What writers do you feel most influenced this collection — or your writing in general?

I’ll list the authors and the books that were influential to this collection: Mary Gaitskill (Bad Behavior, Two Girls, Fat and Thin), Richard Yates (The Easter Parade), Toni Morrison (Beloved), Jennifer Egan (A Visit from the Goon Squad), and Wally Lamb (She’s Come Undone). The last book in particular had a real influence in giving me permission to write from perspectives that are not my own. I’m truly honored that Wally agreed to blurb Read by Strangers.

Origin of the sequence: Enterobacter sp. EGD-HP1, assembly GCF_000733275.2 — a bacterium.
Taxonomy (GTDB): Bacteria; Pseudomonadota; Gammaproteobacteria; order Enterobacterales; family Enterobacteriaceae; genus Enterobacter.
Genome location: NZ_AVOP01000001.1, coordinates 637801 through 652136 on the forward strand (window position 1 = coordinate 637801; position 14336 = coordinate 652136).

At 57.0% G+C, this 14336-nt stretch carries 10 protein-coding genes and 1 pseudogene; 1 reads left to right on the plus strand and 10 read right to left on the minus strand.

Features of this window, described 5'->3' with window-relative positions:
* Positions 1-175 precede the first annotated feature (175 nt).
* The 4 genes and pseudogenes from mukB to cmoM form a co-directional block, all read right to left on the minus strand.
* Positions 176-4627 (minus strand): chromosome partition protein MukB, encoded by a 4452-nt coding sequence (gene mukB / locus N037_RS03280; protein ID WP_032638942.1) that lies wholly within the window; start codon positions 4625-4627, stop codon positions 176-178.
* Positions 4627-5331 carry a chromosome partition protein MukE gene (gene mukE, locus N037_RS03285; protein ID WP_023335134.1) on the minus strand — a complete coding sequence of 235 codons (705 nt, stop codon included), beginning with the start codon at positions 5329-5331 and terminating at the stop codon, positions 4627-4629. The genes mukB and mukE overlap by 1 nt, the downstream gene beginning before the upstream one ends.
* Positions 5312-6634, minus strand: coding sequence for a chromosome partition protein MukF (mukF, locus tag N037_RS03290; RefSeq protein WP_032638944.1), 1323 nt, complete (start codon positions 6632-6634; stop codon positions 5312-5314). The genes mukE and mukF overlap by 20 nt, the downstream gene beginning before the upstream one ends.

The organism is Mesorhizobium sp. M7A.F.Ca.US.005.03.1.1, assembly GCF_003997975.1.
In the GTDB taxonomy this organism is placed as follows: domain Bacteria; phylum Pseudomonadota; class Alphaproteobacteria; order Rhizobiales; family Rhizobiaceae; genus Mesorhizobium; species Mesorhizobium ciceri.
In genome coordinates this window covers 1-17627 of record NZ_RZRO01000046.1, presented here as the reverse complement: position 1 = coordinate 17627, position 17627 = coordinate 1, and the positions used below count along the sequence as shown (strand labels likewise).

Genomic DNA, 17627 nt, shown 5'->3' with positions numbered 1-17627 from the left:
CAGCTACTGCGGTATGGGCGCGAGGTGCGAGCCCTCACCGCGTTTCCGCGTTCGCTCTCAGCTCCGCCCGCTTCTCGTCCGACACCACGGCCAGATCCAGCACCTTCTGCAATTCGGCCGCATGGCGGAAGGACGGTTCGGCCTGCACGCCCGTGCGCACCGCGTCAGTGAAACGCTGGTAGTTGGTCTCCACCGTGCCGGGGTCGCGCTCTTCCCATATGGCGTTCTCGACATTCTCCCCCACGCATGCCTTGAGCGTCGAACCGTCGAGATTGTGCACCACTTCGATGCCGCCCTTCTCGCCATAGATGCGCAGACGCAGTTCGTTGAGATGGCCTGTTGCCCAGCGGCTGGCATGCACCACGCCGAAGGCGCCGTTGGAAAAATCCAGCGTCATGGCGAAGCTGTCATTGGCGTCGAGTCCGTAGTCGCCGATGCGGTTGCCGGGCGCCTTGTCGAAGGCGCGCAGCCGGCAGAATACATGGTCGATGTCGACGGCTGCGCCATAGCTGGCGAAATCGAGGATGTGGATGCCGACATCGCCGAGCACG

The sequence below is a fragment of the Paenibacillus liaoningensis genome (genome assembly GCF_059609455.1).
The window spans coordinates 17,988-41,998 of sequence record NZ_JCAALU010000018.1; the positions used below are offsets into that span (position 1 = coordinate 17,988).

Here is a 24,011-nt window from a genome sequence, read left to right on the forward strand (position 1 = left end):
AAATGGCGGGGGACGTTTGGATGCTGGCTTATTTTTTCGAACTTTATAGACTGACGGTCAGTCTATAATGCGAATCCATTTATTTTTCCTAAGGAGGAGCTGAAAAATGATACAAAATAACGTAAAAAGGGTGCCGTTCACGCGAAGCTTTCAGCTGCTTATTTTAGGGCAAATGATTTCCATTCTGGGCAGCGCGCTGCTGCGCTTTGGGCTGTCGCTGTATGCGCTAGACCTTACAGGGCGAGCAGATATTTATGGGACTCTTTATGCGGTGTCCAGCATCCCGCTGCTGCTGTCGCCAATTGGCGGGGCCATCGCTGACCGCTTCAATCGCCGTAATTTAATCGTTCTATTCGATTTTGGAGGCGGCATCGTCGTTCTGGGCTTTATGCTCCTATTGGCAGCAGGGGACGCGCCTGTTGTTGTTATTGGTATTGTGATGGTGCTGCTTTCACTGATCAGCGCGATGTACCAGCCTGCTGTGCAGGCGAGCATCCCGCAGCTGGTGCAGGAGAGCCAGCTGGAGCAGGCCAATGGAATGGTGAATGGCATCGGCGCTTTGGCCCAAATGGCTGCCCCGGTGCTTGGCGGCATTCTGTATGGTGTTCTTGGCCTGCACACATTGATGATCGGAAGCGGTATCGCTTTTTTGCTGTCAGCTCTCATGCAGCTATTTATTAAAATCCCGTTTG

What are you working on now?

I’m working on a follow-up collection to my first book, At Danceteria and Other Stories. I’m also writing a novel.

John Copenhaver is author of the historical crime novel Dodging and Burning (Pegasus, 2018). He writes a crime fiction review column for Lambda Literary called “Blacklight,” and is the four-time recipient of Artist Fellowships from the DC Commission on the Arts and Humanities. He’s a Lambda Fellow and has completed residencies at VCCA, VSC, and Ragdale. He’s a Larry Neal awardee, and his work has appeared in CrimeReads, Electric Lit, Glitterwolf, PANK, and other publications. He grew up in the mountains of southwestern Virginia and currently lives in DC, where he chairs the 7th-12th grade English department at Flint Hill School.